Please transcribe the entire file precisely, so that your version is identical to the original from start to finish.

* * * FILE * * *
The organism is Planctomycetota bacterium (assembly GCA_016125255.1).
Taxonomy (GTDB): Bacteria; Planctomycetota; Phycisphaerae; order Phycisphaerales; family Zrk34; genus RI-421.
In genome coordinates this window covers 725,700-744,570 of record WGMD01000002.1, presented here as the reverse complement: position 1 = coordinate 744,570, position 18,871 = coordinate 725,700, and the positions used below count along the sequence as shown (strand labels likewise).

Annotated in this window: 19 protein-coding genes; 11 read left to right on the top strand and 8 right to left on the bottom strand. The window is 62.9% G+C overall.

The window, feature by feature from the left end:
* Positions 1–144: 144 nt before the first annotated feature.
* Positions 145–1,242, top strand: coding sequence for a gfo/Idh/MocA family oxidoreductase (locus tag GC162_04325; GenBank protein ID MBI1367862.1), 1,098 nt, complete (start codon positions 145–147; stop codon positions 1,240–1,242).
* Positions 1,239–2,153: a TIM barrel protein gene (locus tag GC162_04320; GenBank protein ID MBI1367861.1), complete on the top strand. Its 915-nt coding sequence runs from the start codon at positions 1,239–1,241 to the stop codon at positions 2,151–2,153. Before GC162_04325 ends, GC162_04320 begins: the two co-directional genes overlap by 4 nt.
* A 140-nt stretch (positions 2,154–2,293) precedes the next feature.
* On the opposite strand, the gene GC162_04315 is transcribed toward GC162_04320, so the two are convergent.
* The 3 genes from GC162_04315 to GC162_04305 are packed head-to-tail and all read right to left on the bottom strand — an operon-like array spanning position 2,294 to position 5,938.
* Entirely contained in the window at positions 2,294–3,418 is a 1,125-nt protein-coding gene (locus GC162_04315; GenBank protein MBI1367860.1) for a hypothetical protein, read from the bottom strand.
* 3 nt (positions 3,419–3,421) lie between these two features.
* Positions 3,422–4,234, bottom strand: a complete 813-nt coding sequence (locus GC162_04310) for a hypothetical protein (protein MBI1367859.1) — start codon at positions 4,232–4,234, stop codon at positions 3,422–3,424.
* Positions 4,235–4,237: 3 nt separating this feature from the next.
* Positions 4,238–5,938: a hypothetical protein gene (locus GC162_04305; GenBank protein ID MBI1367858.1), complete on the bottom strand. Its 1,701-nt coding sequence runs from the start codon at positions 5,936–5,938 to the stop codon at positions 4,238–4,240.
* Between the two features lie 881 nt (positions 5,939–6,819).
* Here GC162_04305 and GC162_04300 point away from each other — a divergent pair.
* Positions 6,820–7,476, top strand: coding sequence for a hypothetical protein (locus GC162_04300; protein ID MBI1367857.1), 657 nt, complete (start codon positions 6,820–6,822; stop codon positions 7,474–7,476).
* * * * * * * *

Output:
The organism is Planctomycetota bacterium (assembly GCA_016125255.1).
Taxonomy (GTDB): Bacteria; Planctomycetota; Phycisphaerae; order Phycisphaerales; family Zrk34; genus RI-421.
In genome coordinates this window covers 725,700-744,570 of record WGMD01000002.1, presented here as the reverse complement: position 1 = coordinate 744,570, position 18,871 = coordinate 725,700, and the positions used below count along the sequence as shown (strand labels likewise).

Annotated in this window: 19 protein-coding genes; 11 read left to right on the top strand and 8 right to left on the bottom strand. The window is 62.9% G+C overall.

The window, feature by feature from the left end:
* Positions 1–144: 144 nt before the first annotated feature.
* Positions 145–1,242, top strand: coding sequence for a gfo/Idh/MocA family oxidoreductase (locus tag GC162_04325; GenBank protein ID MBI1367862.1), 1,098 nt, complete (start codon positions 145–147; stop codon positions 1,240–1,242).
* Positions 1,239–2,153: a TIM barrel protein gene (locus tag GC162_04320; GenBank protein ID MBI1367861.1), complete on the top strand. Its 915-nt coding sequence runs from the start codon at positions 1,239–1,241 to the stop codon at positions 2,151–2,153. Before GC162_04325 ends, GC162_04320 begins: the two co-directional genes overlap by 4 nt.
* A 140-nt stretch (positions 2,154–2,293) precedes the next feature.
* On the opposite strand, the gene GC162_04315 is transcribed toward GC162_04320, so the two are convergent.
* The 3 genes from GC162_04315 to GC162_04305 are packed head-to-tail and all read right to left on the bottom strand — an operon-like array spanning position 2,294 to position 5,938.
* Entirely contained in the window at positions 2,294–3,418 is a 1,125-nt protein-coding gene (locus GC162_04315; GenBank protein MBI1367860.1) for a hypothetical protein, read from the bottom strand.
* 3 nt (positions 3,419–3,421) lie between these two features.
* Positions 3,422–4,234, bottom strand: a complete 813-nt coding sequence (locus GC162_04310) for a hypothetical protein (protein MBI1367859.1) — start codon at positions 4,232–4,234, stop codon at positions 3,422–3,424.
* Positions 4,235–4,237: 3 nt separating this feature from the next.
* Positions 4,238–5,938: a hypothetical protein gene (locus GC162_04305; GenBank protein ID MBI1367858.1), complete on the bottom strand. Its 1,701-nt coding sequence runs from the start codon at positions 5,936–5,938 to the stop codon at positions 4,238–4,240.
* Between the two features lie 881 nt (positions 5,939–6,819).
* Here GC162_04305 and GC162_04300 point away from each other — a divergent pair.
* Positions 6,820–7,476, top strand: coding sequence for a hypothetical protein (locus GC162_04300; protein ID MBI1367857.1), 657 nt, complete (start codon positions 6,820–6,822; stop codon positions 7,474–7,476).